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Long-distance seed dispersal in a metapopulation of Banksia hookeriana inferred from a population allocation analysis of amplified fragment length polymorphism data

He, T., Krauss, S.L., Lamont, B.B., Miller, B.P. and Enright, N.J. (2004) Long-distance seed dispersal in a metapopulation of Banksia hookeriana inferred from a population allocation analysis of amplified fragment length polymorphism data. Molecular Ecology, 13 (5). pp. 1099-1109.

Link to Published Version: http://dx.doi.org/10.1111/j.1365-294X.2004.02120.x
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Abstract

There is currently a poor understanding of the nature and extent of long-distance seed dispersal, largely due to the inherent difficulty of detection. New statistical approaches and molecular markers offer the potential to accurately address this issue. A log-likelihood population allocation test (AFLPOP) was applied to a plant metapopulation to characterize interpopulation seed dispersal. Banksia hookeriana is a fire-killed shrub, restricted to sandy dune crests in fire-prone shrublands of the Eneabba sandplain, southwest Australia. Population genetic variation was assessed for 221 individuals sampled from 21 adjacent dune-crest populations of B. hookeriana using amplified fragment length polymorphism. Genetic diversity was high, with 175 of 183 (96%) amplified fragment length polymorphism markers polymorphic. Of the total genetic diversity, 8% was partitioned among populations by AMOVA and FST. There was no relationship between genetic diversity within populations and population demographic parameters such as population size and sample size. A population allocation test on these data unambiguously assigned 177 of 221 (80.1%) individuals to a single population. Of these, 171 (77.4% of total) were assigned to the population from which they were sampled and 6 (2.7% of total) were assigned to a known population other than the one from which they were sampled. A further 9 (4.1% of total) were assigned to outside the sampled metapopulation area, and 35 individuals (15.8%) could not be assigned unambiguously to any particular population. These results suggest that both the extent [15 of 221 (6.8%) individuals originating from a population other than the one in which they occur] and distance (1.6 to > 2.5 km), of seed dispersal between dune-crest populations is greater than expected from previous studies. The extent of long-distance interpopulation seed dispersal observed provides a basis for explaining the survival of populations of the fire-killed B. hookeriana in a landscape experiencing frequent fire, where local extinctions and recolonizations may be a regular occurrence.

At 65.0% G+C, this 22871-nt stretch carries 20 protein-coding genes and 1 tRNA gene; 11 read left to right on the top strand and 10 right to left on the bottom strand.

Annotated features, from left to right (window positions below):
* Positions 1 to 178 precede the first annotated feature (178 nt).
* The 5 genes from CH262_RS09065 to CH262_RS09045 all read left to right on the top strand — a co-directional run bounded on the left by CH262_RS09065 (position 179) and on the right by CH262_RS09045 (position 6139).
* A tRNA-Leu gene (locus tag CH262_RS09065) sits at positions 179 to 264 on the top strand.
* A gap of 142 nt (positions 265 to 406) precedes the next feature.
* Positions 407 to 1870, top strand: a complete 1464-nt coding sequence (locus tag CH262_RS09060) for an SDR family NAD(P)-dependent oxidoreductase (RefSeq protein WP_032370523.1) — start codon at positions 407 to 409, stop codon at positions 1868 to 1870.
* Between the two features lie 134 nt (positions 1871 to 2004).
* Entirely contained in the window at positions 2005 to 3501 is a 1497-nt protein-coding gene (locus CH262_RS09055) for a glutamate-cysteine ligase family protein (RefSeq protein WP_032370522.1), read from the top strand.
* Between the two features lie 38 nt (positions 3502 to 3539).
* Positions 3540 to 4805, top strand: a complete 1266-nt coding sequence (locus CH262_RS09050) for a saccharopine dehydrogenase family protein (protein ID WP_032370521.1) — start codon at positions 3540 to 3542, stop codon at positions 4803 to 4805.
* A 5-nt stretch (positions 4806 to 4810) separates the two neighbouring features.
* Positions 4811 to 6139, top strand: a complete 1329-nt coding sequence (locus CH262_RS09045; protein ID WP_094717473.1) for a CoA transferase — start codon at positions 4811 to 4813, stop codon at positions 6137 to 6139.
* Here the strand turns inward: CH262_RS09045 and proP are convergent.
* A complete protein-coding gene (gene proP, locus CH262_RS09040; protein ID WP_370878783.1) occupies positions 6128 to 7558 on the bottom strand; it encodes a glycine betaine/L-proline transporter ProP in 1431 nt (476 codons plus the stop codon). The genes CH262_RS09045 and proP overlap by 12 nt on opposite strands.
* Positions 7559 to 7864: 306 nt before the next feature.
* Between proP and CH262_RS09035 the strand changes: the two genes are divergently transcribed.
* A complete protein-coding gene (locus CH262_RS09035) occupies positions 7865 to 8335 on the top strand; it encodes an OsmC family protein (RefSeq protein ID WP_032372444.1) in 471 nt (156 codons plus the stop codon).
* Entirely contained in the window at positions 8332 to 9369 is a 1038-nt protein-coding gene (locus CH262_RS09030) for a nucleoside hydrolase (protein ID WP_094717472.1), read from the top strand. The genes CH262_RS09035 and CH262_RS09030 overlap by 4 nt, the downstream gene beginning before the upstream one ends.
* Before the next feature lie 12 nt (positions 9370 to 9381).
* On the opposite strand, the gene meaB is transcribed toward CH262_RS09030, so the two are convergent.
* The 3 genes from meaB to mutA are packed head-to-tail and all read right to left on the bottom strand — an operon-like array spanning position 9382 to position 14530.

Publication Type: Journal Article
Publisher: Blackwell Publishing
URI: http://researchrepository.murdoch.edu.au/id/eprint/3867
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